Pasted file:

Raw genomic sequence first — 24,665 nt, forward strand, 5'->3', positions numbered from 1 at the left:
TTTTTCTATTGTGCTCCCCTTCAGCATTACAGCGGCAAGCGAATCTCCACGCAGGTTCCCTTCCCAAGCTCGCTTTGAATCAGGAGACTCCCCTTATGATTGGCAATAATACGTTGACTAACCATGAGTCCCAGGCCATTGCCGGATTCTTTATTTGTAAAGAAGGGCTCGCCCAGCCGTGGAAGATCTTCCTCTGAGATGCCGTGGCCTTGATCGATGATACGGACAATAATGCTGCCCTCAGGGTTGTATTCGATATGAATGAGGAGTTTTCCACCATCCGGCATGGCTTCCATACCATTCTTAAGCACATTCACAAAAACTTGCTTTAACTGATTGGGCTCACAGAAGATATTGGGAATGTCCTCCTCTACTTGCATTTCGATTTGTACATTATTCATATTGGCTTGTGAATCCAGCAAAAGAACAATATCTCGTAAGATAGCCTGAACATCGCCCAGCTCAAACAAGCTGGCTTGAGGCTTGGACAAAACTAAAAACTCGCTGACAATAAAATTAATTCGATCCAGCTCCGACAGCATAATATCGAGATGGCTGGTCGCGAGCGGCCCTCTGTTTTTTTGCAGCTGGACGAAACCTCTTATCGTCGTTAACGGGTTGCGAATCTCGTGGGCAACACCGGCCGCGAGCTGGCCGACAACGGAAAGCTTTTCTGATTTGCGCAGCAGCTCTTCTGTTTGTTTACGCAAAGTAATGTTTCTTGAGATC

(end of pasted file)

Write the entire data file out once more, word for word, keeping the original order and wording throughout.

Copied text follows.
Raw genomic sequence first — 24,665 nt, forward strand, 5'->3', positions numbered from 1 at the left:
TTTTTCTATTGTGCTCCCCTTCAGCATTACAGCGGCAAGCGAATCTCCACGCAGGTTCCCTTCCCAAGCTCGCTTTGAATCAGGAGACTCCCCTTATGATTGGCAATAATACGTTGACTAACCATGAGTCCCAGGCCATTGCCGGATTCTTTATTTGTAAAGAAGGGCTCGCCCAGCCGTGGAAGATCTTCCTCTGAGATGCCGTGGCCTTGATCGATGATACGGACAATAATGCTGCCCTCAGGGTTGTATTCGATATGAATGAGGAGTTTTCCACCATCCGGCATGGCTTCCATACCATTCTTAAGCACATTCACAAAAACTTGCTTTAACTGATTGGGCTCACAGAAGATATTGGGAATGTCCTCCTCTACTTGCATTTCGATTTGTACATTATTCATATTGGCTTGTGAATCCAGCAAAAGAACAATATCTCGTAAGATAGCCTGAACATCGCCCAGCTCAAACAAGCTGGCTTGAGGCTTGGACAAAACTAAAAACTCGCTGACAATAAAATTAATTCGATCCAGCTCCGACAGCATAATATCGAGATGGCTGGTCGCGAGCGGCCCTCTGTTTTTTTGCAGCTGGACGAAACCTCTTATCGTCGTTAACGGGTTGCGAATCTCGTGGGCAACACCGGCCGCGAGCTGGCCGACAACGGAAAGCTTTTCTGATTTGCGCAGCAGCTCTTCTGTTTGTTTACGCAAAGTAATGTTTCTTGAGATC